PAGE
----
Non-linear devices Most commonly used non-linear devices are zinc oxide (ZnO) discs. Many transformers with ZnO discs across the tapping windings are in satisfactory operation for many years. ZnO discs reduce overall transformer cost and eliminate many design problems. When taps are at line end or in a location where high impulse voltage appears across the tapping winding, then use of ZnO discs is very useful. Compared to the non-linear devices that were available 30 years ago, present non-linear devices (ZnO discs) are very reliable and their characteristics almost do not change after many years in service. Due to a few bad incidents, some users state in their specifications that internal non-linear devices are not acceptable. If users check with transformer manufacturers how ZnO discs are mounted, test and operating voltages that appear across these discs etc, then these devices can be used to reduce costs and design problems. Tie-in resistors and tie-in capacitors During operation of changeover switch on reversing or coarse/fine LTC, the tapping winding is not connected to any point and will assume a potential based on capacitance coupling. Magnitude of this potential depends on physical location of the tapping winding, tap range and voltage across the main winding. Magnitude of this potential could exceed the safe value of the tap changer. To keep this voltage to a safe value, it is common practice to tie-down the tapping winding with a resistor or a capacitor. Rating of tie-in resistor or tie-in capacitor is determined based on the capacitance between the tapping winding and the winding next to it and also from the tapping winding to ground. Connection of tie-in resistors should be such that maximum losses in tie-in resistors appear on one or two tap positions only. For comparison it is recommended to measure no-load loss on these tap positions and record it on test report. When capacitors are used for tie-down then there will be no additional losses. To avoid problems in service, capacitance of the tie-down capacitors should be correctly chosen.

To produce reliable transformers economically, users should give freedom to manufacturers to use ZnO discs.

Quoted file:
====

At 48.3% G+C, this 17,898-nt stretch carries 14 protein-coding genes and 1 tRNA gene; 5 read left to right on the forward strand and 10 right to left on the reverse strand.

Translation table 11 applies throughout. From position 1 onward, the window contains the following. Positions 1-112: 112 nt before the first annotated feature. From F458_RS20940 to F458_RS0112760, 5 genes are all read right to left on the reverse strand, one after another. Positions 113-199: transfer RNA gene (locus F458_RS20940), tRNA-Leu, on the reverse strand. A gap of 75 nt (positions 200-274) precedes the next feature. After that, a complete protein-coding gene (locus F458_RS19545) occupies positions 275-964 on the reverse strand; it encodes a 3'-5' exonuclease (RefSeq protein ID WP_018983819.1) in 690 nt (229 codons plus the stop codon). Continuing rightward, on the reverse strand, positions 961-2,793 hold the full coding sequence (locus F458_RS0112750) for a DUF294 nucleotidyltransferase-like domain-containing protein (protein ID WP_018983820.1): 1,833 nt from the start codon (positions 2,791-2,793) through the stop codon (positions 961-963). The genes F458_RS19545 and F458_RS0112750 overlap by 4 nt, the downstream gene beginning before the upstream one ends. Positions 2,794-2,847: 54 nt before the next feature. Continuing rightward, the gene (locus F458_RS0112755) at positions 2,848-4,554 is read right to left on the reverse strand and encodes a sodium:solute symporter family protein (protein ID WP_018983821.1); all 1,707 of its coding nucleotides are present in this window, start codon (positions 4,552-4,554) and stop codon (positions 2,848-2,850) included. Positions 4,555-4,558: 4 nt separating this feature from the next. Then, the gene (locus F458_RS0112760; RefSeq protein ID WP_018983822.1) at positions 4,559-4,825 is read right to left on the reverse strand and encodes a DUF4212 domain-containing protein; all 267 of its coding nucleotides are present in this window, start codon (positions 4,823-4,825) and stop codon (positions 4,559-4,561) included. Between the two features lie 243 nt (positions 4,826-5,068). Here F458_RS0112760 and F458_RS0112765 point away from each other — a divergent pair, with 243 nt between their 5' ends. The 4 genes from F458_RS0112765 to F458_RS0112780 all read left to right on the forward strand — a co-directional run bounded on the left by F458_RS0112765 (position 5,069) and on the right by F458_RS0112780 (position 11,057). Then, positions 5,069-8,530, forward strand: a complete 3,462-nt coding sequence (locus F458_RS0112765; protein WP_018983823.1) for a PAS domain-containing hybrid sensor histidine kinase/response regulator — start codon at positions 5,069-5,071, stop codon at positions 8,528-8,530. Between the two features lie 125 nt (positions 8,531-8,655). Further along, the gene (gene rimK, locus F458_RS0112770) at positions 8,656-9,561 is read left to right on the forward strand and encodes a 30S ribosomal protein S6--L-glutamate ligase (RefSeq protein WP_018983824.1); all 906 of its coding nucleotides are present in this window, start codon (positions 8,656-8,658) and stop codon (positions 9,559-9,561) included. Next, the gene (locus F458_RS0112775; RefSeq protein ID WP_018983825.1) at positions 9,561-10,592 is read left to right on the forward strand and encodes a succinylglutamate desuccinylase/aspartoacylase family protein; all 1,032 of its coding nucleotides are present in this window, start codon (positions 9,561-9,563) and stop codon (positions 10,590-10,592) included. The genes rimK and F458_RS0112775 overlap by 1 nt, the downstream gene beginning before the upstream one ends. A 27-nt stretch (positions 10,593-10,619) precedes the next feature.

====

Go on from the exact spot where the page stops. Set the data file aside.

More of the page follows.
Preventive autos: - In a reactor type tap changer, a preventive auto (tap changer reactor) bridges a tap and the bridging position is also a tap position. If only half the number of tap positions are needed, then the bridging positions can be run through positions. Inductance of preventive auto to limit the circulating current during bridging position is very critical to the life of the tap changer. Tap changer manufacturers input is very important in designing the preventive auto. Based on tap changer model, suitability of the preventive auto design must be checked for normal operation and also for overloads. Common type of preventive auto uses gapped cores. Core packets design, length of air gaps etc. should be such that no problematic hot spots are developed during service life of the transformer. There had been cases where the clamping structures of the preventive autos were overheated. Since no separate temperature rise test is normally done on the preventive auto, users should be familiar with design and manufacturing practices of preventive autos. If the tap on which the losses are guaranteed is a non-bridging tap, then preventive auto losses are not included in the measurement. For temperature rise test, if the maximum loss tap position is not a bridging position then checking loss on a bridging tap position adjacent to the guaranteed tap position by test or by calculation is a good idea. It is also a good idea to do the temperature rise test on this bridging tap position if the losses are highest on this bridging tap position. Almost all of specifications specify that the sound level to be guaranteed on rated tap. If the rated tap is not a bridging position then preventive auto sound level is not included in the measurement. Series transformer: - A series transformer provides more freedom in the design of the tap winding. But the series transformer will increase losses and cost of the transformer. Users should be aware that on neutral tap position, no-load loss of the series transformer is not included. In a transformer with reversing taps, the series transformer no-load loss is highest at both the extreme tap positions. Usually loss capitalization is done at rated tap only. Users should consider losses on other tap positions to evaluate overall life cycle costs. Overall reliability of the transformer with the series transformer should also be considered. In most cases no separate temperature rise test is done on the series transformer. If user is not satisfied with the design and the manufacturing practices of the series transformer, then it is beneficial to pay the manufacturer to include temperature measurements on the series transformer windings; these measurements can be done by providing temporary bushings on series transformer windings. Since transformer fault currents flow through series transformer it must be designed to withstand these currents. Series transformers are primarily used to reduce current in tap changer or to obtain needed tap turns i.e. normally when taps are specified in LV winding. In some cases series transformers are used to reduce the step voltage also. Where possible by designing the series transformer as an autotransformer instead of a two winding transformer, cost and losses can be reduced. In certain designs placing taps in HV winding and eliminating the series transformer could be an economical option.